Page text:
WASHINGTON (Jan. 20, 2004) — From the Pacific Ocean to the Gulf of Mexico, millions of waste tires are making life hazardous for residents along the U.S.-Mexico border.
“We have 5 million tires looking for an end-use,” noted Jorge Castillo, border affairs director at the Texas Commission on Environmental Quality (TCEQ) in El Paso. And that's only an approximate count of the tires in dumps and impoverished communities along the Rio Grande in Mexico and Texas.
It doesn't, for example, include the approximately 200,000 tires that burned last June at a multi-million tire dump in Mexicali, in Baja California just across the border.
“They were fortunate that they were able to put out the fire in two or three days,” said Scott D. Storment, acting director for project development-new sectors at North American Development Bank in San Antonio.
In the town of Matamoros, Mr. Storment added, there's a tire dump fire that probably will never be put out, “because it's been burning deep down inside the dump.”
Angry Mexican officials have suggested classifying scrap tires as hazardous waste, or mandating the shipment of Mexican scrap tires across the border to the U.S. for disposal. Scrap tire abatement experts, meanwhile, are working toward finding economically viable markets for the stockpiled tires along the border—in time, they hope, to prevent disaster.
A blessing and a curse
It is a common misconception that the U.S. ships its scrap tires across the border into Mexico, according to Michael Blumenthal, senior technical director at the Rubber Manufacturers Association. That is illegal, and no one actively imports or exports scrap tires from one country to the other.
“But a lot of used tires are being imported into Mexico by Mexican tire collectors and the used tire industry,” Mr. Blumenthal said.
Used tire stores have proliferated in Mexican border towns, where many residents are simply too poor to afford new tires. To be legal, the tires must have at least 3/32 inches of tread depth, “and most are just above the legal U.S. limit,” he said.
Mexican law allows shipments of 1 million used tires into the country every year. But the law is not always rigidly enforced, and used tires can always enter Mexico in other ways besides in dedicated truckloads driven by used tire dealers.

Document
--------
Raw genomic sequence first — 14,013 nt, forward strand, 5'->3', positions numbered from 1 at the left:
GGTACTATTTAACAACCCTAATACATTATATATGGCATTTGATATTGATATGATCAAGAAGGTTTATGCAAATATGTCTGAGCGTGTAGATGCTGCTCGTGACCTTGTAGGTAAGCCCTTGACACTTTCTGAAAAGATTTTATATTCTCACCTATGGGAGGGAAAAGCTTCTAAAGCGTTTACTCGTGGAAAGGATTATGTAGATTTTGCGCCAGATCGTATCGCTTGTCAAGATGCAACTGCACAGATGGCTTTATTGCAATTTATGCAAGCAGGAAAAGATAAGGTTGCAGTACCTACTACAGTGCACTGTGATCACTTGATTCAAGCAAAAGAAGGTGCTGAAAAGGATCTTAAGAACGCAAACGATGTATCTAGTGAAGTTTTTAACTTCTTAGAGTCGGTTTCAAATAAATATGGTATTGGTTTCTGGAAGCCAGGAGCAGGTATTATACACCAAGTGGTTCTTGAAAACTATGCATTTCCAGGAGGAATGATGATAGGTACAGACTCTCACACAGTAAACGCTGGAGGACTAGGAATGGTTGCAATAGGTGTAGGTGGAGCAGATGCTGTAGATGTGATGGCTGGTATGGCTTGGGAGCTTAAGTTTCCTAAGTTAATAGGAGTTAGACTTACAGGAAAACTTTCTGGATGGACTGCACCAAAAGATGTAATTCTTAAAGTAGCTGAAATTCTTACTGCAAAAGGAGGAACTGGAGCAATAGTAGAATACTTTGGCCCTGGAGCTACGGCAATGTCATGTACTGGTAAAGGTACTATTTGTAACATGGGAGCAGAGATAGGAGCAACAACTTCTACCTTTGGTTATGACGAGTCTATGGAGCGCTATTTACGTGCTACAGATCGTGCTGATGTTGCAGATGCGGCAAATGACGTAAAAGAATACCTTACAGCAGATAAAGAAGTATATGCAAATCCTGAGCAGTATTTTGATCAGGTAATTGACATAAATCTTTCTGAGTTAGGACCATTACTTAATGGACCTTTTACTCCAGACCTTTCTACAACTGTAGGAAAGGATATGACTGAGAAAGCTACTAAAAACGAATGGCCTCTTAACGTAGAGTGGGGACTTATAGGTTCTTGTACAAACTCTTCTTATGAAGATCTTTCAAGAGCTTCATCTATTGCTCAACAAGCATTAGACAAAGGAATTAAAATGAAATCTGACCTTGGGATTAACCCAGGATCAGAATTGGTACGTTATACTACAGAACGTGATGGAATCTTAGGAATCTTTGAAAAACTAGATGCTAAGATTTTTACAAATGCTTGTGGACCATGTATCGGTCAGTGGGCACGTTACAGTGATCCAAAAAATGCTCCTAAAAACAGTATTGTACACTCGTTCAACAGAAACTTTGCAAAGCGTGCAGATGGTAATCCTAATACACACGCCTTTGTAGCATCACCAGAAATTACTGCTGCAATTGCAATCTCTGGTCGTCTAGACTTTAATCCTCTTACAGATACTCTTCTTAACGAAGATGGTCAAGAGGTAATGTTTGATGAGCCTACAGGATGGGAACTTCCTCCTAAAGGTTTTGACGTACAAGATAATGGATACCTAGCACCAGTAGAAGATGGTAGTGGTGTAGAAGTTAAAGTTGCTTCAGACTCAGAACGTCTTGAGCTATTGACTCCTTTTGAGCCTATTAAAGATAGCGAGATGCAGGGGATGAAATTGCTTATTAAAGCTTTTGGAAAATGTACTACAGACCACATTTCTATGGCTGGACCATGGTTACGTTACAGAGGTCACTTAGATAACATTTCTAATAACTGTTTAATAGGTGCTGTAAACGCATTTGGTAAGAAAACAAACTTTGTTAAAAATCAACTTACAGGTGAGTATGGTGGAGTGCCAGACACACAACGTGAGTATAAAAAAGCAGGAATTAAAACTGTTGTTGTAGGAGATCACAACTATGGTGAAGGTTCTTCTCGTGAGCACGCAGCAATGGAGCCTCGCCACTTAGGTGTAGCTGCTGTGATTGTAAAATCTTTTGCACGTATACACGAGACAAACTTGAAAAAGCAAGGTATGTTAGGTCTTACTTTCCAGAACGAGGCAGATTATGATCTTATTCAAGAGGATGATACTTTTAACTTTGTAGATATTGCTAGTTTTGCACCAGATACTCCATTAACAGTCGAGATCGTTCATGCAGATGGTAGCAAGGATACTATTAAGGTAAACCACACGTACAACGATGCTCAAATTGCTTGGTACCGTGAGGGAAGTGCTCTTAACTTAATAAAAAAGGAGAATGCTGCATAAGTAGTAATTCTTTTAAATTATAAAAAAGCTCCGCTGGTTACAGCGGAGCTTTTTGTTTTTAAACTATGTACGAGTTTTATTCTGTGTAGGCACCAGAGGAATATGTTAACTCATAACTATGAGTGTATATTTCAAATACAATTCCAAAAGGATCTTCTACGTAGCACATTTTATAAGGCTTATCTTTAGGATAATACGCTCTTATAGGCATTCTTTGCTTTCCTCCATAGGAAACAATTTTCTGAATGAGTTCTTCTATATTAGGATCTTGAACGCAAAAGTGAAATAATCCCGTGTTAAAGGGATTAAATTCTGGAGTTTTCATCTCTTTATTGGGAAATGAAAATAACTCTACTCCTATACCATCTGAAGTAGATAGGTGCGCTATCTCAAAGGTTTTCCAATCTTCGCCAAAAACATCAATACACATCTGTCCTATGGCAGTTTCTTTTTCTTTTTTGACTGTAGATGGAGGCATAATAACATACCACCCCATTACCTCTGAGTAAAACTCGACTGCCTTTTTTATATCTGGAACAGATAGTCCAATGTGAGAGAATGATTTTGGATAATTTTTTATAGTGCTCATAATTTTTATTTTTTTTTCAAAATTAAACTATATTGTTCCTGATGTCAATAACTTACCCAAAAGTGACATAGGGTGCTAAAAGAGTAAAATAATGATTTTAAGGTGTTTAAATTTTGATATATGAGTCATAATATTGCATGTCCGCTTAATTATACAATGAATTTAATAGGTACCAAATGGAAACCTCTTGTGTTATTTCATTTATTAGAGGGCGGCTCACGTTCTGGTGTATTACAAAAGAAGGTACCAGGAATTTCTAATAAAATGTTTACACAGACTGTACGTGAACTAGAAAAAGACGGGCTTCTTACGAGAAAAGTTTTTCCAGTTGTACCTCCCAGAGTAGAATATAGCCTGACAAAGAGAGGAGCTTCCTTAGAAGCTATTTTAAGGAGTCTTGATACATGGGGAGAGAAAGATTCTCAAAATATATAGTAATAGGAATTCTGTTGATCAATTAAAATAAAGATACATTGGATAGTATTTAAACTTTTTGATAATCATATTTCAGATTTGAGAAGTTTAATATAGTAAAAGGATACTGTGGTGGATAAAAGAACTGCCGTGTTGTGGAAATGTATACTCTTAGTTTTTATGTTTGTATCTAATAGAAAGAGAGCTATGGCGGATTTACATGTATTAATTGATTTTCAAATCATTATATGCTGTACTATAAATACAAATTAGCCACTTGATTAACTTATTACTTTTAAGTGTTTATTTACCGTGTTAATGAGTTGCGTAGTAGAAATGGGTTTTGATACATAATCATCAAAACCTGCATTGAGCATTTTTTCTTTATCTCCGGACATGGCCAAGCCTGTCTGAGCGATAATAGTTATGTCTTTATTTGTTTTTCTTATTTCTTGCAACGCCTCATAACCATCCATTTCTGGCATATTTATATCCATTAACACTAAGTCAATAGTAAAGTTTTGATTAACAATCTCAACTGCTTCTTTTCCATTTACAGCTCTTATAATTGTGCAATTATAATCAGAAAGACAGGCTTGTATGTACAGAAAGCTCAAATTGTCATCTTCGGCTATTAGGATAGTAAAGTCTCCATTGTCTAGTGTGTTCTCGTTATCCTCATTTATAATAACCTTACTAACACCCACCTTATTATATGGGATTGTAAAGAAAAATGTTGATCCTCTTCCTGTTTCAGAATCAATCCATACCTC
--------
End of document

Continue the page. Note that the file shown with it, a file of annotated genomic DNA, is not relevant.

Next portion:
“There's also a fair amount of used vehicles brought from the U.S. into Mexico,” Mr. Blumenthal said, “and what kind of tires do you think are on those vehicles?”
Since the used tire business has no quality standards, some of the tires in the shipments to Mexico are bound to be scrap tires, he noted. But even those tires that are still usable present a problem.
“Some of the tires are not at all useful and get tossed,” he said. “Other tires will get used, and then the buyers exchange their worn-out tires for other used tires, and the old tires get piled up. The longevity of used tires along the border is probably one to six months. It really is a very vicious circle.”
A recent article in the Houston Chronicle described impoverished residents of Matamoros and other border towns living with tire piles towering above their shacks, plagued constantly by the swarms of mosquitoes that breed in the tires. Mosquito-borne diseases are becoming a major concern in the area, according to Mr. Storment.
“Tires are vectors for water-borne illnesses, and there's a huge problem documented at the border,” he said. “As far as I know, the West Nile virus is not the primary water-borne illness here. But dengue fever has been a problem for some years. Since 1999 in Laredo (Texas) alone, there have been 36 documented cases of dengue fever. And those are only the reported cases, in an area where people don't always seek health care.”
There have never been any scrap tire regulations—whether federal, regional or local—in Mexico, and the state scrap tire law in Texas lapsed in 1998. Nor is there much of a drive toward cracking down on used tire dealers, who provide a desperately needed product to the economically depressed border population.
“We certainly agree there is a market for low-cost used tires,” Mr. Castillo said. “While it's a good thing for those who need them, there needs to be a way to get rid of the scrap tires they generate.”
There are several major urban areas along the Rio Grande, Mr. Castillo noted. Besides Laredo and Brownsville/Matamoros, those include El Paso/Juarez, McAllen and Reynosa.